Era-accurate reproductions of legendary solid-wood drums from the early 20th century.

Doc Sweeney is one of only a few companies that specializes in steam-bending snares and kits out of premium domestic and exotic wood. We’ve reviewed some of their more innovative drums in the past, like the hybrid bubinga/aluminum RX series. This month we’re checking out the recently introduced Classic Collection, which comprises steam-bent snares designed to replicate the look, sound, and feel of some of the most coveted models of the 1920s.

We were sent two samples from the Classic Collection to test. Both had 5.5×14, 5/16-thick, single-ply steam-bent shells. One was made from maple, and the other was made from walnut. Both had solidmaple reinforcement rings, ten chromeplated solid-brass tube lugs, double-flange steel hoops, vintage-style strainers, and classy embossed badges. The maple version came with a special Pacific Pearl wrap, which pays homage to the legendary Peacock Pearl finish from the ’20s. The walnut drum had a hand-rubbed oil finish to protect the shell and emphasize the gorgeous wood grain. Doc Sweeney based its Classic Collection drums on the legendary Ludwig & Ludwig Standard-Sensitive solid-shell snare of the 1920s. The unique bearing edge shape of that vintage drum, which has a special 45-degree round-over profile, was matched as exactly as possible on these new drums.

To emphasize the unique sound quality, feel, and versatility of each drum, Doc Sweeney added an internal round-felt muffler on the maple model and included a calfskin-like Remo Diplomat Skyntone batter and Ambassador Hazy bottom. The walnut drum had a slightly thicker Diplomat Fiberskyn batter and a warmer-sounding Ambassador Renaissance bottom. Both drums came with classic sixteen-strand German steel wires.

Vintage solid-shell snares have a sound that’s nearly impossible to replicate with a modern-style drum. They have a full, chunky tone with a round, blunt attack, a short decay, and a throaty midrange projection, all of which contribute to an unmistakable vibe that adds a lot of warmth and personality to a track. The problem with those older drums, however, is that the hardware is usually junky, so tuning is unstable and the throw-off often slips or loses tension over time. Also, they were inconsistently built, so one drum might sound incredible while another sounds like a wet cardboard box.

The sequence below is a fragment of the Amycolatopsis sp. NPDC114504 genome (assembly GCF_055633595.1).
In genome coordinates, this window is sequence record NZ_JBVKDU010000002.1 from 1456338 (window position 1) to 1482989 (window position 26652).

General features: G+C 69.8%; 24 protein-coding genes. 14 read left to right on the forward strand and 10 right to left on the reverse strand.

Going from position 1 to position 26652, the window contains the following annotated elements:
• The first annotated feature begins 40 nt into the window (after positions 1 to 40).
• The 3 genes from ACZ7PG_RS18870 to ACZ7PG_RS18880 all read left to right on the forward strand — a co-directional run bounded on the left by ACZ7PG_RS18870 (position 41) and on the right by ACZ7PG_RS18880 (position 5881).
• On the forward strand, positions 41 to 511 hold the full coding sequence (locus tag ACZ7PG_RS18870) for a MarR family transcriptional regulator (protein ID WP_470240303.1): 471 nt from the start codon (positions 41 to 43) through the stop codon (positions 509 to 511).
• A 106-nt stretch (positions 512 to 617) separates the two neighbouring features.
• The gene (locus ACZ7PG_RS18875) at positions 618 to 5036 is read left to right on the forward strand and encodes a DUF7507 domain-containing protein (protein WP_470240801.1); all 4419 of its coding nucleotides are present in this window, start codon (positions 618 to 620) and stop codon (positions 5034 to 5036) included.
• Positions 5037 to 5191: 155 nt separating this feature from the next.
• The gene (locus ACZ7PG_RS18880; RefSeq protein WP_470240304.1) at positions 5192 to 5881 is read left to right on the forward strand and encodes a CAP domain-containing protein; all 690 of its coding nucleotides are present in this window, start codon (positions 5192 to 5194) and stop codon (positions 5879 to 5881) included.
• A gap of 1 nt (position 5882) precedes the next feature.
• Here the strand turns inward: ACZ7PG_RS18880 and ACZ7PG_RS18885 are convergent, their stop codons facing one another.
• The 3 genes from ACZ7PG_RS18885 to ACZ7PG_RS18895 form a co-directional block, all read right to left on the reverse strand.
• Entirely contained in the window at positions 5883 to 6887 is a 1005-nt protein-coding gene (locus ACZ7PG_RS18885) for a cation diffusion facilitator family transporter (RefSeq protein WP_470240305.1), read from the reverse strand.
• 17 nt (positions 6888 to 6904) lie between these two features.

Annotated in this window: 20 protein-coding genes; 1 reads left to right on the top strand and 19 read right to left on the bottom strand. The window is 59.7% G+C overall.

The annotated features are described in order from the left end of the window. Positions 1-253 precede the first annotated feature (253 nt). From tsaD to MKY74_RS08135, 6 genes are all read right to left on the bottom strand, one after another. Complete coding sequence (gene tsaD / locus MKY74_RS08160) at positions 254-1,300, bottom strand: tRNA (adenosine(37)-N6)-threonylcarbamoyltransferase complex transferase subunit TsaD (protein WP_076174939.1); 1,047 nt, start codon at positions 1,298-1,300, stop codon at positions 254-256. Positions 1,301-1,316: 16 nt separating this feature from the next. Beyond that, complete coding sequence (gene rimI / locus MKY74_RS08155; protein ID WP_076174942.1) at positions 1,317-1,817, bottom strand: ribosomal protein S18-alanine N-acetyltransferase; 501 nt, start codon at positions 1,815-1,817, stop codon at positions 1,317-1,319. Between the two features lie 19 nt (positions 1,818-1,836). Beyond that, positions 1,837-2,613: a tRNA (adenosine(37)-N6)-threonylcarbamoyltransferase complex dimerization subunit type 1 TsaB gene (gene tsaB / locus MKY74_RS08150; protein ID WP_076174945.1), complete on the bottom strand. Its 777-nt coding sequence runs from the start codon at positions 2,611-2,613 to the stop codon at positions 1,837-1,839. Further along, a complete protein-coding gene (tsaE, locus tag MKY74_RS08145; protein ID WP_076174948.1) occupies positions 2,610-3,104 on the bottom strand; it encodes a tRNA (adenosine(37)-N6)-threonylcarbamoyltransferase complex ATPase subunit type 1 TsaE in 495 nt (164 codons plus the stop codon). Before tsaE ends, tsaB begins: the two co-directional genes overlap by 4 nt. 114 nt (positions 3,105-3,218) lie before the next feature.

What Doc Sweeney has achieved with its Classic Collection is to capture all that sonic coolness while maintaining supertight, consistent quality control. The lugs held tension throughout our review period, which included playing tests utilizing hard rimshots. And the tuning range extended from low and slack all the way up to tabletop tight, with endless options along the way. The precise bearing edges made the tuning process very smooth and easy to dial to a focused, pure tone. The snare response was much more articulate and crisp than on comparable vintage drums, which gave the Classic Collection a more focused, detailed high end.

The maple drum had a decidedly old-school vibe, with a lot of midrange thwack and a dense punch. Had I not known this was a new drum, I would have guessed I was playing on a pristine vintage snare that had been used on countless hard-bop, early rock ’n’ roll, and classic R&B cuts. With the batter tight and the wires loose, it was a spot-on replica of the round, sloppy sound Billy Higgins used on dozens of Blue Note jazz records in the 1950s and ’60s. Tuned a touch lower, and with tight wires, I heard echoes of Aretha-era Bernard Purdie. The internal muffler was great for shutting down the overtones entirely when going for an upfront, dead tone, à la Harvey Mason with the Headhunters. Or it could be dialed back to shorten the decay slightly without killing the high-end ring.

The walnut Classic Collection snare also featured a dense, warm sound, but had a more modern-leaning personality with a cleaner attack, drier decay, more balanced frequency range, and an extended tuning range in the upper and lower registers. Walnut is a unique timber for drums because it has a dark and controlled tone that leans towards what we consider vintage-sounding, but it also has a more modern-style EQ profile with cleaner highs and deeper lows. Therefore, to my ears, Doc Sweeney struck gold with the walnut Classic series snare. It records beautifully, sounds as appropriate articulating light, delicate jazz as it does cracking through aggressive pop-rock, and requires almost no fine-tuning or mixing.

As a do-all solid-shell snare, the walnut is the one. If you’re shopping for something a bit more retro and “vibey,” then go with the Pacific Pearl maple. Each is available for around $850. For more information visit: